We review a trial court's assessment of a juvenile's best interest at the disposition for abuse of discretion, reversing only where the decision is “manifestly unsupported by reason or is so arbitrary that it could not have been the result of a reasoned decision.” In re A.R.A., 373 N.C. 190, 199, 835 S.E.2d 417, 423 (2019) (quotation marks and citation omitted). “The trial court's dispositional findings of fact are reviewed under a ‘competent evidence’ standard.” In re K.N.K., 374 N.C. 50, 57, 839 S.E.2d 735, 740 (2020) (citations omitted).
Father contends that “clear, cogent and convincing evidence does not support the trial court's ultimate findings and conclusions that Alan's neglect would be repeated in the future if he was returned to his father's care[.]”
A trial court may terminate parental rights under N.C. Gen. Stat. § 7B-1111(a)(1) if it determines that the parent has neglected the child within the meaning of N.C. Gen. Stat. § 7B-101(15). N.C. Gen. Stat. § 7B-1111(a)(1) (2022). A neglected juvenile is defined, in relevant part, as a juvenile “whose parent, guardian, custodian, or caretaker ․ [d]oes not provide proper care, supervision, or discipline” or “[c]reates or allows to be created a living environment that is injurious to the juvenile's welfare.” N.C. Gen. Stat. § 7B-101(15)(a), (e) (2022).
Termination of parental rights based upon this statutory ground requires a showing of neglect at the time of the termination hearing or, if the child has been separated from the parent for a long period of time, there must be a showing of past neglect and a likelihood of future neglect by the parent.
In re D.L.W., 368 N.C. 835, 843, 788 S.E.2d 162, 167 (2016) (citation omitted). “When determining whether such future neglect is likely, the [trial] court must consider evidence of changed circumstances occurring between the period of past neglect and the time of the termination hearing.” In re Z.V.A., 373 N.C. 207, 212, 835 S.E.2d 425, 430 (2019) (citation omitted).
Here, the trial court made the following relevant findings of fact regarding past neglect and a likelihood of future neglect:
33. Respondent parents have an on/off again relationship that began when Respondent mother was a minor marked by domestic violence due to Respondent father's documented mental health issues, including angry outbursts, and history of substance use, including but not limited to, alcohol abuse.
34. Respondent father had a history of mental health issues that include psychiatric hospitalizations, medical noncompliance, and substance abuse.
85. While Respondent father has acknowledged it was wrong for him to lose control, Respondent father has continued to place blame on Respondent mother for pushing him to a breaking point in which he lost self-control and physically assaulted her in the juvenile's presence.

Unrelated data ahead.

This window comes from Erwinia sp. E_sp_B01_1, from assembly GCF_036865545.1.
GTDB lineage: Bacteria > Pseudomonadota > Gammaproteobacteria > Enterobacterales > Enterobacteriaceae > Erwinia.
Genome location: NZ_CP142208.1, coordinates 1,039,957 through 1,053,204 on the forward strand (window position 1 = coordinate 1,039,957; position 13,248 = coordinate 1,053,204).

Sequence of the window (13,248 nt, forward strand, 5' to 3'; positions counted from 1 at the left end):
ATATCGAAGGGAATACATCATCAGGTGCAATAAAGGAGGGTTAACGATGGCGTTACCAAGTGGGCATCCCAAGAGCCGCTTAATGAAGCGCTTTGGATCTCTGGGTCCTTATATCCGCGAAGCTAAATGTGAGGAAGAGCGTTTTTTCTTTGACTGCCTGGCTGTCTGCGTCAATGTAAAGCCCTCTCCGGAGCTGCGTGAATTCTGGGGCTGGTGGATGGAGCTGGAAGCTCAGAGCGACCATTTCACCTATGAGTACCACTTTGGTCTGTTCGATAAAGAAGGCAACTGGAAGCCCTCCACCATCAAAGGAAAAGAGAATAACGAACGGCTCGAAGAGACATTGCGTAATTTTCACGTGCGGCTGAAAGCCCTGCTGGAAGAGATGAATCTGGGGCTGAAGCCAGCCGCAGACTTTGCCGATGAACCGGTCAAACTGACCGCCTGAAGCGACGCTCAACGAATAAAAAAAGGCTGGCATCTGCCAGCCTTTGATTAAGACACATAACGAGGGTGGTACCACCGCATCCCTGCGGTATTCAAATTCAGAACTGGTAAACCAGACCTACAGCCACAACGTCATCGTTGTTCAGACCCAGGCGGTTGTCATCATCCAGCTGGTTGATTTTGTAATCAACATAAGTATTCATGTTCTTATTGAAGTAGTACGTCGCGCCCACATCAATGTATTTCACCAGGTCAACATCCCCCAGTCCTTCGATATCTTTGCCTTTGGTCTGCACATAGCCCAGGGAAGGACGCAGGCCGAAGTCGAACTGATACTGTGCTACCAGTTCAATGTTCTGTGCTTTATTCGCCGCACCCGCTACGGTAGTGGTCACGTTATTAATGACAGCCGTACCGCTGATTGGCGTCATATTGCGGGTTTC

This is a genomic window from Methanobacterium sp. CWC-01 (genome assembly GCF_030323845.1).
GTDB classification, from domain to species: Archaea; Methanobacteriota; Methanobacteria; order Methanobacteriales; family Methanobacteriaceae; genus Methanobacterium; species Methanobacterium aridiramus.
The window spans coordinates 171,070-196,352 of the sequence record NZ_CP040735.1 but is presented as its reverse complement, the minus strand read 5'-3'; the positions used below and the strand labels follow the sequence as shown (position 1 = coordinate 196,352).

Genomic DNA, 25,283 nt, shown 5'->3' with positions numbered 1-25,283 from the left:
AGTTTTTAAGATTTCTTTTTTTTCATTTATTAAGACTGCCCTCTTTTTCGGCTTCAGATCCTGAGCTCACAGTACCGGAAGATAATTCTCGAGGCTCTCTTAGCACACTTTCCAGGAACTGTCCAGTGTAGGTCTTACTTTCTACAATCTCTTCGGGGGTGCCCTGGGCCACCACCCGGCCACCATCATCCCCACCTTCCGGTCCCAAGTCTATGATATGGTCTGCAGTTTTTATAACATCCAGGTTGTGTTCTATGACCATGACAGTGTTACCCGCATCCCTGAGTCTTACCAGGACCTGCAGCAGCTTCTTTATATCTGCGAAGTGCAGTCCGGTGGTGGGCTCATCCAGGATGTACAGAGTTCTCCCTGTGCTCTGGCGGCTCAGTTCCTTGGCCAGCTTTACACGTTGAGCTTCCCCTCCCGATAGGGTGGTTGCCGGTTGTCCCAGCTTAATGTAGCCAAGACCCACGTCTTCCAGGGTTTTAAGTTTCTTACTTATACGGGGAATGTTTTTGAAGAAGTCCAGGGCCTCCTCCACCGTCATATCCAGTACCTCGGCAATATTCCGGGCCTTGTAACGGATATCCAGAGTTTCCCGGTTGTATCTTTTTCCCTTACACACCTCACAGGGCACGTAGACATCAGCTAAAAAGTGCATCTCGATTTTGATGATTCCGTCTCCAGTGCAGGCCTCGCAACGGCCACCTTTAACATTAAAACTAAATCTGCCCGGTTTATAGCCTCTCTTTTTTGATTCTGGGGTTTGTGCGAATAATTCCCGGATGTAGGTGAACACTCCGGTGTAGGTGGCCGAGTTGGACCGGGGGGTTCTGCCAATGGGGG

111. Despite regular engagement [in] therapeutic services to address his mental health needs, including medication management, individual therapy, individual and group DBT, Respondent father continues to demonstrate difficulty regulating his emotions, becomes argumentative, agitated, and he is difficult to redirect.
112. On more than one occasion, Respondent father has sent multiple text messages and/or left voice mail messages ranting, using curse words, and making accusations against OCDSS staff, including while actively engaged in medication management, individual therapy, individual and group DBT ․
113. On 29 December 2020 and 4 January 2021, Respondent father became dysregulated and aggressive after visits with the juvenile. Respondent father raised his voice against the social worker and got physically closer to her in a threatening manner while his anger escalated.
121. Respondent father continues to exhibit the inability to control and regulate his emotions.
122. In communication, including his own written correspondence, Respondent father often refers to the behaviors of the other party as the person that cause[s] him to negatively react in the situation.
123. Despite his Alcohol and Cannabis Use Disorder diagnoses, over the course of the case, Respondent father continued to use marijuana and alcohol contrary to recommendations regarding his mental health diagnoses and psychiatric medications.
124. Respondent father minimizes his substance use and identifies that he uses impairing substances in time of stress ․
125. Respondent father admitted use and tested positive for marijuana in drug screens during the underlying case in September 2019, December 2019, and January 2020.
126. Respondent father has acknowledged alcohol misuse in August 2020 and December 2020. Respondent father has not sustained sobriety which has been consistently recommended due to his mental health diagnoses.
127. On 11 August 2021, Respondent father was charged with driving while impaired, resisting a public officer, and reckless driving wanton disregard in Randolph County. These charges remain pending.
132. It is likely that the neglect experienced by the juvenile in the care of Respondent father will repeat or continue if the juvenile is returned to Respondent father's care and custody. Specifically, this court finds the following facts: